Tips to manage complex conversations in the workplace


Complex conversations have fast become an essential part of the HR function. Three experts share tips to help facilitate challenging discussions effectively – from legal considerations to guiding leaders.

Amid the many geopolitical and local challenges taking place at the moment – such as the imminent US elections and enduring global conflicts – complex conversations have become an inevitable fixture in workplaces, and it often falls on HR to navigate them while also considering the psychosocial safety of those involved. 

This means HR needs to learn how to handle these conversations effectively and embrace the roles of mediator, educator and advocate for inclusivity and harmony in the workplace.

In an AHRI webinar, which is now available on demand for members, a diverse panel of experts offer guidance to assist HR in preparing for, strategising and leading complex conversations at work.

Common complex conversations 

HR professionals are well-versed in having difficult conversations. In many respects, it’s part and parcel of the job. From keeping employee tensions at bay to supporting managers to deal with underperformance, most HR professionals mastered the art of delivering difficult news early on in their careers.

However, in recent years, as professional and personal boundaries have blurred, the nature of these conversations has become more complex. Below are some common topics cropping up in workplaces all across the country.

  1. Internal dynamics and external stressors

HR discussions are increasingly centred around navigating internal politics amid the transition to hybrid working models, says Mathew Paine FCPHR, Chief People Officer at Australian Financial Complaints Authority and member of AHRI’s Diversity, Equity and Inclusion Advisory Panel.

On top of this, issues such as burnout, work-life balance and flexibility expectations loom large, reflecting broader societal shifts.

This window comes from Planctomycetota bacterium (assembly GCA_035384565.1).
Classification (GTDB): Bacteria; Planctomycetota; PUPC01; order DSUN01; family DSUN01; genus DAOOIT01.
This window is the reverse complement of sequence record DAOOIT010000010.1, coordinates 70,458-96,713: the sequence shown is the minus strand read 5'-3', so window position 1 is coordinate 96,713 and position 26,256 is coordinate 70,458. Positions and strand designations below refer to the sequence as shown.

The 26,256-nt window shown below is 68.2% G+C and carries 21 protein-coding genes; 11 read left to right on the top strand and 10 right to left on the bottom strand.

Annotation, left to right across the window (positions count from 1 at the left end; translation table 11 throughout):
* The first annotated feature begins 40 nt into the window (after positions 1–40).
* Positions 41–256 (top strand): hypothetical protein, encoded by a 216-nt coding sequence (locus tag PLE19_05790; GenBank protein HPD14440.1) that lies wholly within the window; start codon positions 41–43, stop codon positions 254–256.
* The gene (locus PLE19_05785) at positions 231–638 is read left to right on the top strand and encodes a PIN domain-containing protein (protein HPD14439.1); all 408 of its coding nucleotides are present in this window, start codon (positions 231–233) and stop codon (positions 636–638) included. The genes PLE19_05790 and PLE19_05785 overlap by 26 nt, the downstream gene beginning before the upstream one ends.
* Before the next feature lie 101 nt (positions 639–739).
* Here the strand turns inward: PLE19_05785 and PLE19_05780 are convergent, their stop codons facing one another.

“At a national level, we’ve seen big topics such as the Voice referendum, racism, LGBTIQA+ rights and, most recently, the Israel/Palestine conflict,” he says.

When broaching these topics, it’s important to keep the following in mind:

  • Have a plan – If you’re facilitating the resolution of a disagreement between two employees, for example, consider preparing a few key messages that you want to get across, such as the fact that you respect both sides of the argument, you’re not there to determine who’s right or wrong and then reinforce your company’s values of respecting everyone’s perspectives and experiences.
  • Choose your timing wisely – having a complex conversation when emotions are high is rarely a good idea. Even if people expect you to step in and mediate a challenging situation in the moment, there’s nothing wrong with saying something like, “I’d like us all to take a moment to gather our thoughts. Let’s get together tomorrow morning to discuss this.”
  • Give participants a heads up – Whether you’re having a pre-planned conversation with someone directly or facilitating a conversation between others, make sure to give participants enough notice, so they can make informed decisions about what they might like to say or, if it’s a disciplinary meeting, if they might want to bring in a support person.

Another challenging aspect is that people often demand others to take a position on these issues, says Rhonda Brighton-Hall FCPHR, Founder and CEO of Mwah. (Making Work Absolutely Human).

“But many people are saying, “I don’t want to say anything; I don’t want to have an opinion.” And that becomes quite a sensitive topic in itself because people then say, “Well, then you’re not supporting the side that I believe is right,” so that becomes a difficult one to navigate.”

Make it clear that people are under no obligation to share their personal views in a work context and that staying quiet is their right.

Read HRM’s guide to having difficult conversations for more tips.

  1. Economic realities and organisational changes

The current economic environment presents another layer of complexity for HR, says Brighton-Hall.

“One very difficult conversation that HR is having is about the transformation of organisations [during economically challenging times]… many organisations are using this as an opportunity to cut staff.”

HR professionals are increasingly tasked with managing these conversations, which can have a cumulative impact on HR’s own wellbeing.

When addressing economic or job insecurity, it’s important that HR and managers: